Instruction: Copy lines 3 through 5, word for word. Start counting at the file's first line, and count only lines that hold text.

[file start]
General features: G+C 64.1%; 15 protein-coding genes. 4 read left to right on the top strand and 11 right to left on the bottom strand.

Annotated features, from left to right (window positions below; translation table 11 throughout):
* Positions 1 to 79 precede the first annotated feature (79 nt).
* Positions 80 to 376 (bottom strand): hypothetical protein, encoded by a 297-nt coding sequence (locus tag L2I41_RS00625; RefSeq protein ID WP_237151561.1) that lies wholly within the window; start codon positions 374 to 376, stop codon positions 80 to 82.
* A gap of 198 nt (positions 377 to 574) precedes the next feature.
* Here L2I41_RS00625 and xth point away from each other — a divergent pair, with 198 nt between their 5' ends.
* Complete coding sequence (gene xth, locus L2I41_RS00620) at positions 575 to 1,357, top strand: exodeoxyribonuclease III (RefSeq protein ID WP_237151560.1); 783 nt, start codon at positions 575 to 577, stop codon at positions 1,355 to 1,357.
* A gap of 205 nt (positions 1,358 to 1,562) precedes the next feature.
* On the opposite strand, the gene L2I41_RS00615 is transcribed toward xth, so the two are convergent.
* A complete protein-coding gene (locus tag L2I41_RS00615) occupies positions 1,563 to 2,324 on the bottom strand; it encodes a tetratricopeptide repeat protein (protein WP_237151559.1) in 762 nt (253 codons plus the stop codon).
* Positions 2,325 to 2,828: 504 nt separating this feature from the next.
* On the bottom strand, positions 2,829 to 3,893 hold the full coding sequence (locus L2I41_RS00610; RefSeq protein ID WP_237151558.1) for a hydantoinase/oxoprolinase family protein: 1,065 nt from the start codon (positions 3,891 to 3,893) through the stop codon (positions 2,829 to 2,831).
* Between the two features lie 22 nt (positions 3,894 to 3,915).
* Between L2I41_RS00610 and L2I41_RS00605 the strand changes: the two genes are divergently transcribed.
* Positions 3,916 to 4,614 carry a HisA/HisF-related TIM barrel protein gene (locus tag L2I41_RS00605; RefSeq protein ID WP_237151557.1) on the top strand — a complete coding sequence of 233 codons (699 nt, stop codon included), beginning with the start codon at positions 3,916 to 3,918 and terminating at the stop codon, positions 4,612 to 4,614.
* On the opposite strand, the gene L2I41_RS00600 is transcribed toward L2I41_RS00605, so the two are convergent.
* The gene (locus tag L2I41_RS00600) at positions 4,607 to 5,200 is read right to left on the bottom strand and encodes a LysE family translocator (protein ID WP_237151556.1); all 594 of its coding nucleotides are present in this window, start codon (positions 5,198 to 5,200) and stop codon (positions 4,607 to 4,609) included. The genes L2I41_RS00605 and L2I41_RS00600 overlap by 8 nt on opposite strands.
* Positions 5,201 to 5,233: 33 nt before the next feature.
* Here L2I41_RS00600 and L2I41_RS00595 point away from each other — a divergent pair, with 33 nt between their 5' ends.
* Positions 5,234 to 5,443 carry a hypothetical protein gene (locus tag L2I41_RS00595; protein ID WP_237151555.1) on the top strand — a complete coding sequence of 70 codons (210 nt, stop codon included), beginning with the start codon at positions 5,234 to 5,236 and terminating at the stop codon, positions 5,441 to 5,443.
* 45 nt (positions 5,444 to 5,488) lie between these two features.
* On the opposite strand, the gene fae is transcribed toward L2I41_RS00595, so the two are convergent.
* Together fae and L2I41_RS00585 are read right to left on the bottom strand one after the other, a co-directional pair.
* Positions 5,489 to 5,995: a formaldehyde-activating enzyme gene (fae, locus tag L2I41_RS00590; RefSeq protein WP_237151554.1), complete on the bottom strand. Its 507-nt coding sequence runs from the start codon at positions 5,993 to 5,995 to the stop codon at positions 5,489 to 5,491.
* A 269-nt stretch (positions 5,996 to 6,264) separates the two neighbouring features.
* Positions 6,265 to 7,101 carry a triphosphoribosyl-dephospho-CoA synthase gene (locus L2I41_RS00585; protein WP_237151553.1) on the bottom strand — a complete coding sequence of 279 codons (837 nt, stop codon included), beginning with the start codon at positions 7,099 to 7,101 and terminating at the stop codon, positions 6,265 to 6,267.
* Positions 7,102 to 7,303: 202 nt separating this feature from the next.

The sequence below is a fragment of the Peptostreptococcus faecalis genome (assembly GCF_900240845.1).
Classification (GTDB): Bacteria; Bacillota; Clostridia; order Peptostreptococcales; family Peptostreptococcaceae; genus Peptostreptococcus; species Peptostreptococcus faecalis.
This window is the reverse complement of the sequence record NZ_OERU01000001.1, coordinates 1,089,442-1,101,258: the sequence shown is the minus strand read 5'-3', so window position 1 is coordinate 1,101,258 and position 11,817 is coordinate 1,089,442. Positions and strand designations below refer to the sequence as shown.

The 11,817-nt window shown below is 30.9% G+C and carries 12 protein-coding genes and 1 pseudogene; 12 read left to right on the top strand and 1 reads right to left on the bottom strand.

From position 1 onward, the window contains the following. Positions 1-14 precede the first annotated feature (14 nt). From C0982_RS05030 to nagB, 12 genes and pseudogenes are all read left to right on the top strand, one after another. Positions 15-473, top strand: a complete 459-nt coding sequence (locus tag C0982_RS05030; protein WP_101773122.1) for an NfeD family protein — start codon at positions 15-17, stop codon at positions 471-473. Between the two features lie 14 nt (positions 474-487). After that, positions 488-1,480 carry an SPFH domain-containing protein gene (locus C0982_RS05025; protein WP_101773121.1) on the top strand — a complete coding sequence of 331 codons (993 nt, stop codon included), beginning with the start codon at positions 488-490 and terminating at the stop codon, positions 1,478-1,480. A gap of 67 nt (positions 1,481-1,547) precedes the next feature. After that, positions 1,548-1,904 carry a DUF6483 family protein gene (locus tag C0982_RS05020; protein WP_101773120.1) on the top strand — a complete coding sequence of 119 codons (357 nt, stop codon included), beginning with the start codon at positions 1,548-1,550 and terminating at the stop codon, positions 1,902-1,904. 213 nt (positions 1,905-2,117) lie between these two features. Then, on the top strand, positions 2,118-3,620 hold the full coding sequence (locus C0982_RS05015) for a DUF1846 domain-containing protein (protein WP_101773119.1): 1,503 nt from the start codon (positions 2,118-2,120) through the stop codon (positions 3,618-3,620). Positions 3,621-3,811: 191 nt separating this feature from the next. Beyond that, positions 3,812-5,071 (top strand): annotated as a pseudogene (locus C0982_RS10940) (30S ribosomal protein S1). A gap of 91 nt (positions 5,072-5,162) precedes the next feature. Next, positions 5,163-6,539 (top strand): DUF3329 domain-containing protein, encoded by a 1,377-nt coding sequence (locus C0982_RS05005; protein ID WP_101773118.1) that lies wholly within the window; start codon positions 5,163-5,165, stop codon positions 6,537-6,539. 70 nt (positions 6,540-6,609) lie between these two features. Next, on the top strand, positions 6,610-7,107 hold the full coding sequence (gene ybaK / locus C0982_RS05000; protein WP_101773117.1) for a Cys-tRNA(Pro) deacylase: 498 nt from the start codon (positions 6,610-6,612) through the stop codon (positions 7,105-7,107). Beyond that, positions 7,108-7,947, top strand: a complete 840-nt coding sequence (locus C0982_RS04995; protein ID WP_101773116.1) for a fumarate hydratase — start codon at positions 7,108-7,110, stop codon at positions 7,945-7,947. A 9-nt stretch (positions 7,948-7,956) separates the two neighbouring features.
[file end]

* Positions 1 to 79 precede the first annotated feature (79 nt).
* Positions 80 to 376 (bottom strand): hypothetical protein, encoded by a 297-nt coding sequence (locus tag L2I41_RS00625; RefSeq protein ID WP_237151561.1) that lies wholly within the window; start codon positions 374 to 376, stop codon positions 80 to 82.
* A gap of 198 nt (positions 377 to 574) precedes the next feature.